Re: RARA-AVIS: Hammett and... Henry James

From: jacquesdebierue (
Date: 21 Nov 2007

--- In, Patrick King <abrasax93@...> wrote:

> While nowhere as prolific as Henry James, I do think
> Hammett is coming into his own. In his modest way, he
> may have been America's strongest 20th Century
> influence on world literature. Fitzgerald, Hemingway,
> Steinbeck, Faulkner, Lewis, not to mention
> Robbe-Grillet, all were among his readership. Several
> of them cited him as an artistic influence.

I think Faulkner has had the most influence worldwide, though the others you mention were all well received and liked. The particular magic of Faulkner, his invention of giving you the information in very little bits, of never telling what he's going to do, of working from inside out as if in a spiral (in the novels), etc., was quickly grasped as what it was: a major innovation. This is on top of his great characters and stories, and of his remarkable use of the Southern language (this is only visible to those who read English, though). Virtually all the great Latin American writers of the second half of the last century were Faulkner disciples, and some still are. The same is true in other literatures, though the effect is more filtered.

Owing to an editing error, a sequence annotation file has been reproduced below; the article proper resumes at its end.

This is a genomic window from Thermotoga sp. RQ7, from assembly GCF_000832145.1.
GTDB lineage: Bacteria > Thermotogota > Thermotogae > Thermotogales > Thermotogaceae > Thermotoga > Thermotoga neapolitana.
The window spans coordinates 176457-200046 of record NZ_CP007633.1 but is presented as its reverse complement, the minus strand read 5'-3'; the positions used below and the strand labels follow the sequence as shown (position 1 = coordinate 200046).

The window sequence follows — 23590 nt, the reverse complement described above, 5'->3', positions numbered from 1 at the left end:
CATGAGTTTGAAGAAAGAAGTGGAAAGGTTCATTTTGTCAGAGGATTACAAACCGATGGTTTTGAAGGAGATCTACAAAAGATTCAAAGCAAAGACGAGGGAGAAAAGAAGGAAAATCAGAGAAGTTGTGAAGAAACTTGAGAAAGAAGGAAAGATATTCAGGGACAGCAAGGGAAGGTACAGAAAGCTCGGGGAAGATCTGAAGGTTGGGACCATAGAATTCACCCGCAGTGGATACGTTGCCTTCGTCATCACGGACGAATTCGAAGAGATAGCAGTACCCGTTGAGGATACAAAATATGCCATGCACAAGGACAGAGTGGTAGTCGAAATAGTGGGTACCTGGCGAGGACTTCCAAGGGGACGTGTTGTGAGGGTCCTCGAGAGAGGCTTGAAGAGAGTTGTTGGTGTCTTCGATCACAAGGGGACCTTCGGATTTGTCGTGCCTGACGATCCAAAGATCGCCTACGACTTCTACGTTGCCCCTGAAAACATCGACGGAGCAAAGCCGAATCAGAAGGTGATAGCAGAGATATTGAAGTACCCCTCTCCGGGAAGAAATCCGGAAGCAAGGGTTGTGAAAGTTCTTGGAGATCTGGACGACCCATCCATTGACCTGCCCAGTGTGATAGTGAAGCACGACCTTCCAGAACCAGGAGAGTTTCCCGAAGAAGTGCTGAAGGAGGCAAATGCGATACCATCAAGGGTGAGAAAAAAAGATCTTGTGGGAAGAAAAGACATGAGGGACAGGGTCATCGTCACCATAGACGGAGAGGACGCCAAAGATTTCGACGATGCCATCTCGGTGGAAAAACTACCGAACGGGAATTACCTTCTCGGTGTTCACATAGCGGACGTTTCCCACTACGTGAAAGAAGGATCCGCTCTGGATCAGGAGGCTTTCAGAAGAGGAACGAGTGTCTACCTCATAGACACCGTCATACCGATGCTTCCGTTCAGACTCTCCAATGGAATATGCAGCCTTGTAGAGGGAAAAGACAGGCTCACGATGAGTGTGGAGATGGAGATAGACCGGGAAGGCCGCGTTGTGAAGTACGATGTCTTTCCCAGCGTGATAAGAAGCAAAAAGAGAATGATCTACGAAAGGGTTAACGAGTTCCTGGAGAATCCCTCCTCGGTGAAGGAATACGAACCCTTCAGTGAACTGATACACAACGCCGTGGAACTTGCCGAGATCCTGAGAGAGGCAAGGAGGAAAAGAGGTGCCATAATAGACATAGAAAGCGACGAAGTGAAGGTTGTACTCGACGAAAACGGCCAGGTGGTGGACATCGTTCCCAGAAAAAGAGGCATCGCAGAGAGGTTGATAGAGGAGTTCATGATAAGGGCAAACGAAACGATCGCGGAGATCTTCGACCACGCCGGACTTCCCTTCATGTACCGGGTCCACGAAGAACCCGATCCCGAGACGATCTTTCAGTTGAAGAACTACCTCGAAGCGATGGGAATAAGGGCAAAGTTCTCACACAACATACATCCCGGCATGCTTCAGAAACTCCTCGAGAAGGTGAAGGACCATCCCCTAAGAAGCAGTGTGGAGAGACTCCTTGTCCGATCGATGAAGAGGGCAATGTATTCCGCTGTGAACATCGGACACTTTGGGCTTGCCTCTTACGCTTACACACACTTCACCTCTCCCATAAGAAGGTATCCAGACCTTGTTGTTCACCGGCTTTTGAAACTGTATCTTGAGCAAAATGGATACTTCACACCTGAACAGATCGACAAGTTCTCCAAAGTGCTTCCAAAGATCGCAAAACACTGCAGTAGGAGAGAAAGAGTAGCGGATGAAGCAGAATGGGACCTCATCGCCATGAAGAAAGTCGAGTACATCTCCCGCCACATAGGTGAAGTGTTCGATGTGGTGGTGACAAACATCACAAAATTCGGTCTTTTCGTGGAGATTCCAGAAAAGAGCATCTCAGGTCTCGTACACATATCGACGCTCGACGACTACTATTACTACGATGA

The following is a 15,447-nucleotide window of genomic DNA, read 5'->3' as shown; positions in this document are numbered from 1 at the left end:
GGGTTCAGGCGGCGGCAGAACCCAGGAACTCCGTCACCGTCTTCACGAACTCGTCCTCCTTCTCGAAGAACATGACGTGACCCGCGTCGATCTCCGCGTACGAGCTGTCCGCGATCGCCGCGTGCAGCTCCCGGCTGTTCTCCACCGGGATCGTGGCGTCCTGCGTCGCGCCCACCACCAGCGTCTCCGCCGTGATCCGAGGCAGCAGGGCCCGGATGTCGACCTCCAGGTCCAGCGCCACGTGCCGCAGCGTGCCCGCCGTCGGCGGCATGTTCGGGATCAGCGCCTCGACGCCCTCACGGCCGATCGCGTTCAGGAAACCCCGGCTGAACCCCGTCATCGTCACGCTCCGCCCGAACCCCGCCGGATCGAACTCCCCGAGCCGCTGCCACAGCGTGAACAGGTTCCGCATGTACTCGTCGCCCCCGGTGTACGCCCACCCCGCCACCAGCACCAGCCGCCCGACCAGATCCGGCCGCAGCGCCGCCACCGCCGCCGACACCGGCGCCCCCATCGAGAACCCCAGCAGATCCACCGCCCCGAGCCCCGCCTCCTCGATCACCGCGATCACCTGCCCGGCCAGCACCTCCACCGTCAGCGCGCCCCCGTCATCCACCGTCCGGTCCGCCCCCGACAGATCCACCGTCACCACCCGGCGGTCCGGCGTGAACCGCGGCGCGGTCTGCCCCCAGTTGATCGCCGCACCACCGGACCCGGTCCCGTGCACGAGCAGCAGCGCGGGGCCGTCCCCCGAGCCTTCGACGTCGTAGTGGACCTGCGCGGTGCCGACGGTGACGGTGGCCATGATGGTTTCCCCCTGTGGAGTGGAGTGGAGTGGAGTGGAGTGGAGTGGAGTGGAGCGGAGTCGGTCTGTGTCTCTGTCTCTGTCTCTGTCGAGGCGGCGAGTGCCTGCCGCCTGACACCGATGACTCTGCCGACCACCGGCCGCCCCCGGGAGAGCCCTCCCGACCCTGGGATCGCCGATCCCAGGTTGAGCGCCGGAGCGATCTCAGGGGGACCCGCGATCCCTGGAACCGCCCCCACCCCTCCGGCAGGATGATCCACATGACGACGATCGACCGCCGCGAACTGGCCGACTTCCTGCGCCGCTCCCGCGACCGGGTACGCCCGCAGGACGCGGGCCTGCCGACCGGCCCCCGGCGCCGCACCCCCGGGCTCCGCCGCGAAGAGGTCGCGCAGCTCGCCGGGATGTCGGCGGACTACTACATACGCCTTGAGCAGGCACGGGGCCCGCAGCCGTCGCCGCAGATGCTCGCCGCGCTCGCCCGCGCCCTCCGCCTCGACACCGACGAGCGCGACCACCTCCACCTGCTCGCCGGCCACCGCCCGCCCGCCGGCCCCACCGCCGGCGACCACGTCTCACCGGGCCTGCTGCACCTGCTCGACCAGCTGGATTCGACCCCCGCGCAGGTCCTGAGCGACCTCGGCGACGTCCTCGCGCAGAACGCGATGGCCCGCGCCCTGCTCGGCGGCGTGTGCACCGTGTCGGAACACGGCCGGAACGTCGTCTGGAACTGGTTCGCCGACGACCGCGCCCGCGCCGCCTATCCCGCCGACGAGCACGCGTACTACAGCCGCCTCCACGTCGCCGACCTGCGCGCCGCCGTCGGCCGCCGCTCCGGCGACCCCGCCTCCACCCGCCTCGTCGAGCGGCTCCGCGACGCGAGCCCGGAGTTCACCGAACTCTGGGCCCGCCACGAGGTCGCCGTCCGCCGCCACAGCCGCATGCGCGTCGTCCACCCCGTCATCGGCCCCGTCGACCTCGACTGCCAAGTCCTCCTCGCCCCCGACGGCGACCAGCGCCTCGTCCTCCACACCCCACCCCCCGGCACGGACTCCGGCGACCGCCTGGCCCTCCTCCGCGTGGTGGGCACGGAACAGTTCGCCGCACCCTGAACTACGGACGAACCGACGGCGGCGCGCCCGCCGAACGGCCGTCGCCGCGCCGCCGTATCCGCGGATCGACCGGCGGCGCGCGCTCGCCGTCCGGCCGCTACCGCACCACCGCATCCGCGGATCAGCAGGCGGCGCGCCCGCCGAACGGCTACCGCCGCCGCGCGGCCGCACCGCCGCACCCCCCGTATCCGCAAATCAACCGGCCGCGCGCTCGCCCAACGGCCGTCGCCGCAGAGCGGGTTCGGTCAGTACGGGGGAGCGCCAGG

Between Franz Kafka and William Faulkner, you can account for a lot of the influence in the past century. I think Joyce had far less influence than these guys, for example, and far less influence than the Twain-Hemingway-Hammett (or hardboiled) style, which has in effect become the standard style in American English outside of bureaucracy and technocracy. A fantastic streamlining which rendered a lot of older stuff quite unreadable, including James (admittedly an anomaly even within long-winded writers).

So maybe the hardboiled boys weren't as good as Faulkner, but their effect was enormous. Well, OK, none of them was as good as Faulkner.




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